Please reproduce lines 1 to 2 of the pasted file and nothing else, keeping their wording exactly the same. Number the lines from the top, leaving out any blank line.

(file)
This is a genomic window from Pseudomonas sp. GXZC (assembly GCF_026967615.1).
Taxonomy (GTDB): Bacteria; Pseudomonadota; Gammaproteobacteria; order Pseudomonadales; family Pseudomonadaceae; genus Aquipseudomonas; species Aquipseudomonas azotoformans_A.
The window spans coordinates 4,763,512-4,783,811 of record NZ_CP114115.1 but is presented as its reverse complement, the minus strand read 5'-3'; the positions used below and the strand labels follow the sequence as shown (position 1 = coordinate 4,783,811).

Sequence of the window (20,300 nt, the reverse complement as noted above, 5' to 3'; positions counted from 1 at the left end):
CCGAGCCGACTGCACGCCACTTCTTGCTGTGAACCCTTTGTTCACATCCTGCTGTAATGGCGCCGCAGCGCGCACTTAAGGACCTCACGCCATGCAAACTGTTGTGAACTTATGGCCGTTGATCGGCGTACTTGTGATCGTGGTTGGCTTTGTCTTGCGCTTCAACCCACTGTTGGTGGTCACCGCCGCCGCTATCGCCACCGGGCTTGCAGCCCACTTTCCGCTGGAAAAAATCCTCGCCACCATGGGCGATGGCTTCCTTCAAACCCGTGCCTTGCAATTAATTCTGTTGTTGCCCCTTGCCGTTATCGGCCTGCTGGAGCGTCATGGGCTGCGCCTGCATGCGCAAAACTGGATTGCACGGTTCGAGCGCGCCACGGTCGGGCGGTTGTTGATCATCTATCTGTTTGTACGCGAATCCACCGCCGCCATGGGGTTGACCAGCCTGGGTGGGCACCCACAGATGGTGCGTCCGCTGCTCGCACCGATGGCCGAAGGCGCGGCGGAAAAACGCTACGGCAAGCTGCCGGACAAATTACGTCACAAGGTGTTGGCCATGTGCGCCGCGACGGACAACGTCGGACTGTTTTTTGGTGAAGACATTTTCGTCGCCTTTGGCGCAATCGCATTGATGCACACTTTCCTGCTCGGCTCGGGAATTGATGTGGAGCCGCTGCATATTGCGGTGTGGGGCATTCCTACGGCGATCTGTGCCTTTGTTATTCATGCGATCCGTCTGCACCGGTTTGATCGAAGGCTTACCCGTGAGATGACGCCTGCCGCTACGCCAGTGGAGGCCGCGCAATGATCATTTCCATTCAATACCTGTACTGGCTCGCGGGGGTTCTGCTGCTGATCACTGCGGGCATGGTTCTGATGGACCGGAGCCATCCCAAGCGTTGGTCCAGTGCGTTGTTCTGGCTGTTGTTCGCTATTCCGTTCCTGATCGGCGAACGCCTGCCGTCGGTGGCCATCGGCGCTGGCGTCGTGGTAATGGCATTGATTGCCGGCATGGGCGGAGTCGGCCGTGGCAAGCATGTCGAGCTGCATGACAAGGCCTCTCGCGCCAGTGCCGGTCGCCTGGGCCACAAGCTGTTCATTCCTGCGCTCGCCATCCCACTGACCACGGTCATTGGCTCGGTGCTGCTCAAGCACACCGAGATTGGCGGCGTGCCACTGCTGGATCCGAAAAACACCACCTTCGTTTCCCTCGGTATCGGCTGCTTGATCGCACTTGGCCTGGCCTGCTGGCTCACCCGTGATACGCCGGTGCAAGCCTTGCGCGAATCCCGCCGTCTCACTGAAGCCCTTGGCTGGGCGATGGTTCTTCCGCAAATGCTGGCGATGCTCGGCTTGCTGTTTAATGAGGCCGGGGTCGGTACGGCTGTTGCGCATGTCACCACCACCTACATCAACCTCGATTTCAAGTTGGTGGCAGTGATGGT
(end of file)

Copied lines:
This is a genomic window from Pseudomonas sp. GXZC (assembly GCF_026967615.1).
Taxonomy (GTDB): Bacteria; Pseudomonadota; Gammaproteobacteria; order Pseudomonadales; family Pseudomonadaceae; genus Aquipseudomonas; species Aquipseudomonas azotoformans_A.